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New Technology Offers Inside Look At Fighting Cancer

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RALEIGH, N.C. — Doctors are using new technology to gain an inside edge on fighting cancer.

Martha Fournet wants to get a good look at the cancer that has invaded her body. In 1993, she was diagnosed with multiple myloma. Rounds of radiation, chemotherapy and two stem cell transplants put her in remission. Five years later, her cancer came back.

"It's not a curable disease, and so I knew it was going to happen," she said.

This time, Fournet has new technology, positron emission tomography (PET) fusion, to help doctors really understand what is going on in her body.

"It's a one-stop staging of cancer. No longer do I have to send a patient in for a CAT scan, a bone scan, (an) MRI scan," said Dr. Michael Hayman, director of radiation therapy.

Doctors inject a special tracer called FDG into the patient. It finds its way to active, fast-multiplying cancer cells. It lets doctors see small lesions that are undetectable in other types of exams. Doctors also say they can see the borders of the tumor, making radiation more precise and accurate.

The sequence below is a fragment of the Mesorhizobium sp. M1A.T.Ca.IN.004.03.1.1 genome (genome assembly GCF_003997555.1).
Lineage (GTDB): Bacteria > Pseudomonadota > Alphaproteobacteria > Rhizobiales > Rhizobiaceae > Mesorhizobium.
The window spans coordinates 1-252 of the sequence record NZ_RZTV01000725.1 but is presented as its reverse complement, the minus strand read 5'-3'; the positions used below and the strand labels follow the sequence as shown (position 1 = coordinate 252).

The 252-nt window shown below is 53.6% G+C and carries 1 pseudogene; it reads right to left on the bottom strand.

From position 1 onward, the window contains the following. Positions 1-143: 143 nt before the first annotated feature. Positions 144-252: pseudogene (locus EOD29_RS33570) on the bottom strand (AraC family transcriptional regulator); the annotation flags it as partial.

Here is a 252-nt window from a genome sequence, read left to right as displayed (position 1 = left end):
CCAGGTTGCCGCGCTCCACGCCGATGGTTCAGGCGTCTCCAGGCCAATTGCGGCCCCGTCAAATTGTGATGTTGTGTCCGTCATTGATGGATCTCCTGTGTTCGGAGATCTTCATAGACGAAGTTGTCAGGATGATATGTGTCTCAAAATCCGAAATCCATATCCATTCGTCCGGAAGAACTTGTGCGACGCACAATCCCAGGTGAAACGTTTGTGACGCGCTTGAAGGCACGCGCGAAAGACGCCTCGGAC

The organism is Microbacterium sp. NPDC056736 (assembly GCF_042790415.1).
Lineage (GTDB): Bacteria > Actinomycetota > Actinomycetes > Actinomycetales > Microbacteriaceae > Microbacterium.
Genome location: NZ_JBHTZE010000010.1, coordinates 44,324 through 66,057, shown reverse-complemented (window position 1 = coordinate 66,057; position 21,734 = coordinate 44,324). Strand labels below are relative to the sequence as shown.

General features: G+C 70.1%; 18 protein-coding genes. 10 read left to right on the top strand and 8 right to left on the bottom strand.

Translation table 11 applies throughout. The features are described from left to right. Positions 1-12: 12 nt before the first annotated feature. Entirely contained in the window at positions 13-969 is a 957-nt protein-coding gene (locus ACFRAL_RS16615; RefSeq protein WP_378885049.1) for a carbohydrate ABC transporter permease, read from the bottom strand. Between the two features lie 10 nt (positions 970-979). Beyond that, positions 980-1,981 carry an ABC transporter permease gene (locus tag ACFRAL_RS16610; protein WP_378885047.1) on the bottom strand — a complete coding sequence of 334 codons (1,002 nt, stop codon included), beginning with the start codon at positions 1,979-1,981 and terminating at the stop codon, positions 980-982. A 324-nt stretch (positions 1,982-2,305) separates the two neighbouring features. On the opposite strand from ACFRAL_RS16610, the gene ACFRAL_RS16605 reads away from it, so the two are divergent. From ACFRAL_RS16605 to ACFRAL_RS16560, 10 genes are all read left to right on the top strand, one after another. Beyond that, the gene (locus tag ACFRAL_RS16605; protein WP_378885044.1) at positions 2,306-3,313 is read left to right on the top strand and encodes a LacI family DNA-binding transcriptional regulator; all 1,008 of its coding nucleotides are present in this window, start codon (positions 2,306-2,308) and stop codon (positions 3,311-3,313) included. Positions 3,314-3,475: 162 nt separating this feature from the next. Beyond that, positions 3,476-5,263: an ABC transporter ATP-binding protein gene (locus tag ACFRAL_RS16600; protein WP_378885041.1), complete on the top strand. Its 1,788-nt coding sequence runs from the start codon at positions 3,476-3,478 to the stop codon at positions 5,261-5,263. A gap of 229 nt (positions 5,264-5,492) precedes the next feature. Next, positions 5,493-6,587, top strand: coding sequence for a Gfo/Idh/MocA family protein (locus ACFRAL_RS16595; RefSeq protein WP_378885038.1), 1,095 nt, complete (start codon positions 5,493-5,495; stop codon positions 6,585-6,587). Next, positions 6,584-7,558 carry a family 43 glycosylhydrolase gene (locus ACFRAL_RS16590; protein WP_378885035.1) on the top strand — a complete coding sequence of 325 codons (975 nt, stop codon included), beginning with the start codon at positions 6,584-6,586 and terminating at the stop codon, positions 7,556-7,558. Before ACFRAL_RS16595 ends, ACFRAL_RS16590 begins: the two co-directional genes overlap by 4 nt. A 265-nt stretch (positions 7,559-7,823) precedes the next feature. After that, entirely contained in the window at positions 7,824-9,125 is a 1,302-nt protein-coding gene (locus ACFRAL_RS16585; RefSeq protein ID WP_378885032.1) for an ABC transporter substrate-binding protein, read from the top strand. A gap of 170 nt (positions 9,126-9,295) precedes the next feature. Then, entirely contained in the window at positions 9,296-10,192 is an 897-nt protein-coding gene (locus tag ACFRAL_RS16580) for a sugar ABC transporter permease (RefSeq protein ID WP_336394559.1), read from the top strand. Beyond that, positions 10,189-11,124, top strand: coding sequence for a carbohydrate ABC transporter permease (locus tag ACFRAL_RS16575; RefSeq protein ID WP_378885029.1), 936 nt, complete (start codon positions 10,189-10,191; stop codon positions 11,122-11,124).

"Dose is the major thing in controlling cancer. If you can go to a higher dose, you kill more cancers," Hayman said.

Fournet's PET scan showed only one lesion in her spine, not the several that had been expected. She said she is now ready to move forward with treatment and her life.

"There's a lot of good in this. People don't understand this, but there really is," she said.

Results from the scans are usually ready within four hours. Doctors say they are also using the test to keep tabs on if treatments are working.